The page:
Avoiding Cooperative Principle Problems Related to Enforcement Staff Interviews Avoiding Cooperative Principle Problems Related to Enforcement Staff Interviews

Avoiding Cooperative Principle Problems Related to Enforcement Staff Interviews

Before the NCAA enforcement staff conducts any on-campus interview about potential NCAA bylaw violations in an institution's athletics program, the enforcement staff provides a Notice of Inquiry to the institution's chief executive. The purpose of the Notice of Inquiry is two-fold: (i) to advise the institution that the NCAA has started an investigation and (ii) to set forth the enforcement staff’s expectations regarding the institution's obligations under the "Cooperative Principle" (Current Division I Bylaw 32.1.4, or Bylaw 19.2.3 pursuant to the newly adopted enforcement model).

An institution's fulfillment of its Cooperative Principle obligations is critical. Pursuant to Bylaw of the newly-adopted enforcement model, "failing to satisfy the responsibility to cooperate may result in an independent allegation and/or be considered an aggravating factor for purposes of determining a penalty." Furthermore, Bylaw 19.1.1(c) of the newly adopted enforcement model establishes that "failure to cooperate in an NCAA enforcement investigation" constitutes a Level 1 violation, which is the most severe violation level.

The Cooperative Principle consists of two primary duties: (i) developing full information, and (ii) protecting the integrity of an investigation. These reasonable duties seem straightforward, and responsible institutional leaders always want their institutions to fulfill these duties, even if the enforcement staff and an institution disagree about the existence or scope of a potential violation.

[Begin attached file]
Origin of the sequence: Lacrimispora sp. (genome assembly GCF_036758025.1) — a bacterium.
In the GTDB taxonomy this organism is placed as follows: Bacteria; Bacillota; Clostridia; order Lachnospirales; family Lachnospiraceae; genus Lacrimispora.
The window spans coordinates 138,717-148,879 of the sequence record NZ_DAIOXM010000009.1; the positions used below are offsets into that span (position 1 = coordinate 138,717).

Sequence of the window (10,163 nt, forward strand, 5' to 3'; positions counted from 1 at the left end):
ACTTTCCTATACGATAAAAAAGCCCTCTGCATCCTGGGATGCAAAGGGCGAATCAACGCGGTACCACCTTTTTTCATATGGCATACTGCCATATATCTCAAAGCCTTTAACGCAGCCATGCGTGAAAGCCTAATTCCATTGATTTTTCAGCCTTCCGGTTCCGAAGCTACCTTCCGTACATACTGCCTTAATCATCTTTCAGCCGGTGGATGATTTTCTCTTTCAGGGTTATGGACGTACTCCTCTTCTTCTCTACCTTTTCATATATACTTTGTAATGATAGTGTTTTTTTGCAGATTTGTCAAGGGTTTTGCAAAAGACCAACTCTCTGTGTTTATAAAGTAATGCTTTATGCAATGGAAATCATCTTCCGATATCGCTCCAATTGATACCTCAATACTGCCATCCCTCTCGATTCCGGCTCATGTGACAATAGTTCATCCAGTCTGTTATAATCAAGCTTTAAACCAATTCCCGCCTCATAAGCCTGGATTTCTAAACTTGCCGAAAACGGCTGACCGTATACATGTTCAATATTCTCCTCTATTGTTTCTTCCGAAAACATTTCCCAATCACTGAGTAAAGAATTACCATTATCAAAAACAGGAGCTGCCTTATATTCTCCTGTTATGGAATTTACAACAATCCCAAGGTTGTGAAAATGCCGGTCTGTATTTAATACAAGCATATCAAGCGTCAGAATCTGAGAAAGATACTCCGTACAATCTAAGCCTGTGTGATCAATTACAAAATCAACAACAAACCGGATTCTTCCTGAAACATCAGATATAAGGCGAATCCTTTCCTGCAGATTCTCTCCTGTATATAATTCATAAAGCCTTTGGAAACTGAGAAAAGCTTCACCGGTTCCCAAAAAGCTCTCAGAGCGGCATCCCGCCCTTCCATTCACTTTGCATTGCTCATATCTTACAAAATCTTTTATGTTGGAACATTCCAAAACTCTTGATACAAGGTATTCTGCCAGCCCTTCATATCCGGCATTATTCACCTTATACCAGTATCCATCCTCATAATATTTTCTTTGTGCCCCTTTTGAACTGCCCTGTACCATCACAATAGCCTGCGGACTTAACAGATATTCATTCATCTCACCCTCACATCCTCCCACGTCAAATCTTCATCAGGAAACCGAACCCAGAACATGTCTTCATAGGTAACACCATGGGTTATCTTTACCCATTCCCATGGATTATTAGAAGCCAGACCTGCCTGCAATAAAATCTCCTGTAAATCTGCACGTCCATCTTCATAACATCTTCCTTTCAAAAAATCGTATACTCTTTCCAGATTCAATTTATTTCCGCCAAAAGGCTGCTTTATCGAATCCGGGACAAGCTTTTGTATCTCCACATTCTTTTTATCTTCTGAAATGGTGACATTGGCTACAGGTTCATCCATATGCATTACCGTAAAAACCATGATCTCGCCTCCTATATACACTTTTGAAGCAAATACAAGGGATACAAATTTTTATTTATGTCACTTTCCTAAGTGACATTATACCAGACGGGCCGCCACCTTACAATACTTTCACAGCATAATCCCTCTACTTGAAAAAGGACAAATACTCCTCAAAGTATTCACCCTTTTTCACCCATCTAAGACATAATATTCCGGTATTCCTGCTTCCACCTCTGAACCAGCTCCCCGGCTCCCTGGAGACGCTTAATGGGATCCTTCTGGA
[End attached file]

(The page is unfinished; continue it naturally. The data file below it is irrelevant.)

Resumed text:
Unfortunately, it is easy for institutional representatives to accidently breach the enforcement staff's Cooperative Principle expectations about preparing for and conducting investigation interviews. This is because the enforcement staff expects interview-related conduct that is very different from the conduct institutional representatives (including legal counsel) might in good faith undertake regarding civil depositions, regulatory inquiries and other non-NCAA interviews.

In a non-NCAA setting, when an institution learns that institutional personnel will be deposed or interviewed about potential institutional problems, institutional leaders and legal counsel might reasonably take some or all of the following steps: (i) initiate an internal inquiry to promptly discover and fix problems; (ii) discuss potential problems with the relevant operating unit's manager; (iii) inform the institutional personnel to be deposed or interviewed about the nature of the inquiry; (iv) discuss likely deposition or interview subjects with the institutional personnel to be deposed or interviewed in order help them organize their thoughts and provide accurate information; (v) counsel the institutional personnel to be deposed or interviewed that brief, non-speculative answers (e.g., "yes," "no," and "I don't know") can be appropriate responses to some questions; and (vi) ask pointed questions during the proceeding in order to place institution-favorable information on the record.

However, as the following excerpts from a standard Notice of Inquiry demonstrate, each of the above-noted actions that institutional representatives might reasonably take in regard to depositions or interviews outside the NCAA setting could violate the enforcement staff's Cooperative Principle expectations.